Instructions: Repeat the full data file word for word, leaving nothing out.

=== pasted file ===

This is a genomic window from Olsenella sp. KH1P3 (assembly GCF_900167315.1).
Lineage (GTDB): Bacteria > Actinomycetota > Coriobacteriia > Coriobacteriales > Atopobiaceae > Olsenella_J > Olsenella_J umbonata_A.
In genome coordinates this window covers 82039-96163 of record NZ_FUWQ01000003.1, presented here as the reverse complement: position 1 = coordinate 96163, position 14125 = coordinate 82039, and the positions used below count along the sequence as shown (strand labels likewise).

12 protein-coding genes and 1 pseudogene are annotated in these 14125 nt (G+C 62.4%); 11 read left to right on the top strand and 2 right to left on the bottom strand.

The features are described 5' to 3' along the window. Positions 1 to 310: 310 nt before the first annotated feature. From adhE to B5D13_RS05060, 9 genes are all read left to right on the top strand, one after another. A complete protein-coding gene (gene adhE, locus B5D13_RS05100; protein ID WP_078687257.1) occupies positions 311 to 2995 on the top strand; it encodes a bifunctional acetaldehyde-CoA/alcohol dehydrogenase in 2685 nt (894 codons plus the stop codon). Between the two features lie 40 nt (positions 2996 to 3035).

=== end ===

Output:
This is a genomic window from Olsenella sp. KH1P3 (assembly GCF_900167315.1).
Lineage (GTDB): Bacteria > Actinomycetota > Coriobacteriia > Coriobacteriales > Atopobiaceae > Olsenella_J > Olsenella_J umbonata_A.
In genome coordinates this window covers 82039-96163 of record NZ_FUWQ01000003.1, presented here as the reverse complement: position 1 = coordinate 96163, position 14125 = coordinate 82039, and the positions used below count along the sequence as shown (strand labels likewise).

12 protein-coding genes and 1 pseudogene are annotated in these 14125 nt (G+C 62.4%); 11 read left to right on the top strand and 2 right to left on the bottom strand.

The features are described 5' to 3' along the window. Positions 1 to 310: 310 nt before the first annotated feature. From adhE to B5D13_RS05060, 9 genes are all read left to right on the top strand, one after another. A complete protein-coding gene (gene adhE, locus B5D13_RS05100; protein ID WP_078687257.1) occupies positions 311 to 2995 on the top strand; it encodes a bifunctional acetaldehyde-CoA/alcohol dehydrogenase in 2685 nt (894 codons plus the stop codon). Between the two features lie 40 nt (positions 2996 to 3035).